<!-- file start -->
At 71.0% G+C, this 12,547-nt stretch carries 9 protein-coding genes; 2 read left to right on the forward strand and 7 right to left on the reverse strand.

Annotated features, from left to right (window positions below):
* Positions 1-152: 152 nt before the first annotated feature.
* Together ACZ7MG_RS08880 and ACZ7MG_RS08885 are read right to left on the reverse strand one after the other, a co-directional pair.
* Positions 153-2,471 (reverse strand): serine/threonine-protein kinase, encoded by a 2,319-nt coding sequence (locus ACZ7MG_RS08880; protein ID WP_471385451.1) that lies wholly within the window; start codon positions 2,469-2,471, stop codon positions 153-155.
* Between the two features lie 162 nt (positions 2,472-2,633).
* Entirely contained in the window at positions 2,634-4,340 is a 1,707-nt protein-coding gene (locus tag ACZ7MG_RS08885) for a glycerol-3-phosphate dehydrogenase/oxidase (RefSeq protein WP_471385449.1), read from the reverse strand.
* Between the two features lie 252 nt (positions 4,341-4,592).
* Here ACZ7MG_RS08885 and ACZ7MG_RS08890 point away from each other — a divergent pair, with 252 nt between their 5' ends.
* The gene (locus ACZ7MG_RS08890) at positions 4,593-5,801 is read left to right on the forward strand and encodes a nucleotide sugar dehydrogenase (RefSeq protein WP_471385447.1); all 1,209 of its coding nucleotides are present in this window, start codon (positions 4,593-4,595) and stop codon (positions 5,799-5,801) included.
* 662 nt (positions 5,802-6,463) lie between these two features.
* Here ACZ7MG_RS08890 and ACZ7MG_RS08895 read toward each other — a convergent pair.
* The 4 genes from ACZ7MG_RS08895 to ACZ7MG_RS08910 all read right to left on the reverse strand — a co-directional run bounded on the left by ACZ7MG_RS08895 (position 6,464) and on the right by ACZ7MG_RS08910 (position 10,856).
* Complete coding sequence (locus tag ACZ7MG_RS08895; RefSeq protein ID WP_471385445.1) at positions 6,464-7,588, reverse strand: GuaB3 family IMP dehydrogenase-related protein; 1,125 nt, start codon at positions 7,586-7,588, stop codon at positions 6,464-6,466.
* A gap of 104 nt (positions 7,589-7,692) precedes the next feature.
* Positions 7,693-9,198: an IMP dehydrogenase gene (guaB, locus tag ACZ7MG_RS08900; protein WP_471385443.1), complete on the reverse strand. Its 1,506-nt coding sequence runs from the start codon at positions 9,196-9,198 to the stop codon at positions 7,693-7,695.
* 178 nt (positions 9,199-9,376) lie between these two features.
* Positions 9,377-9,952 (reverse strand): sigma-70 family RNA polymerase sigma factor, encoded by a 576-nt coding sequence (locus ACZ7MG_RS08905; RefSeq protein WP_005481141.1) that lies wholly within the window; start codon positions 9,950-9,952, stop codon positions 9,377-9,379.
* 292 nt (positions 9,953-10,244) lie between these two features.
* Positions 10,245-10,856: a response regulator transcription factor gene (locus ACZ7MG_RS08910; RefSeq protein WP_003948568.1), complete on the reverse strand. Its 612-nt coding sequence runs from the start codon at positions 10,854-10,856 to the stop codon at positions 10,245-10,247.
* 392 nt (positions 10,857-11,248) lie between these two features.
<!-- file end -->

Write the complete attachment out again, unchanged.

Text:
At 71.0% G+C, this 12,547-nt stretch carries 9 protein-coding genes; 2 read left to right on the forward strand and 7 right to left on the reverse strand.

Annotated features, from left to right (window positions below):
* Positions 1-152: 152 nt before the first annotated feature.
* Together ACZ7MG_RS08880 and ACZ7MG_RS08885 are read right to left on the reverse strand one after the other, a co-directional pair.
* Positions 153-2,471 (reverse strand): serine/threonine-protein kinase, encoded by a 2,319-nt coding sequence (locus ACZ7MG_RS08880; protein ID WP_471385451.1) that lies wholly within the window; start codon positions 2,469-2,471, stop codon positions 153-155.
* Between the two features lie 162 nt (positions 2,472-2,633).
* Entirely contained in the window at positions 2,634-4,340 is a 1,707-nt protein-coding gene (locus tag ACZ7MG_RS08885) for a glycerol-3-phosphate dehydrogenase/oxidase (RefSeq protein WP_471385449.1), read from the reverse strand.
* Between the two features lie 252 nt (positions 4,341-4,592).
* Here ACZ7MG_RS08885 and ACZ7MG_RS08890 point away from each other — a divergent pair, with 252 nt between their 5' ends.
* The gene (locus ACZ7MG_RS08890) at positions 4,593-5,801 is read left to right on the forward strand and encodes a nucleotide sugar dehydrogenase (RefSeq protein WP_471385447.1); all 1,209 of its coding nucleotides are present in this window, start codon (positions 4,593-4,595) and stop codon (positions 5,799-5,801) included.
* 662 nt (positions 5,802-6,463) lie between these two features.
* Here ACZ7MG_RS08890 and ACZ7MG_RS08895 read toward each other — a convergent pair.
* The 4 genes from ACZ7MG_RS08895 to ACZ7MG_RS08910 all read right to left on the reverse strand — a co-directional run bounded on the left by ACZ7MG_RS08895 (position 6,464) and on the right by ACZ7MG_RS08910 (position 10,856).
* Complete coding sequence (locus tag ACZ7MG_RS08895; RefSeq protein ID WP_471385445.1) at positions 6,464-7,588, reverse strand: GuaB3 family IMP dehydrogenase-related protein; 1,125 nt, start codon at positions 7,586-7,588, stop codon at positions 6,464-6,466.
* A gap of 104 nt (positions 7,589-7,692) precedes the next feature.
* Positions 7,693-9,198: an IMP dehydrogenase gene (guaB, locus tag ACZ7MG_RS08900; protein WP_471385443.1), complete on the reverse strand. Its 1,506-nt coding sequence runs from the start codon at positions 9,196-9,198 to the stop codon at positions 7,693-7,695.
* 178 nt (positions 9,199-9,376) lie between these two features.
* Positions 9,377-9,952 (reverse strand): sigma-70 family RNA polymerase sigma factor, encoded by a 576-nt coding sequence (locus ACZ7MG_RS08905; RefSeq protein WP_005481141.1) that lies wholly within the window; start codon positions 9,950-9,952, stop codon positions 9,377-9,379.
* 292 nt (positions 9,953-10,244) lie between these two features.
* Positions 10,245-10,856: a response regulator transcription factor gene (locus ACZ7MG_RS08910; RefSeq protein WP_003948568.1), complete on the reverse strand. Its 612-nt coding sequence runs from the start codon at positions 10,854-10,856 to the stop codon at positions 10,245-10,247.
* 392 nt (positions 10,857-11,248) lie between these two features.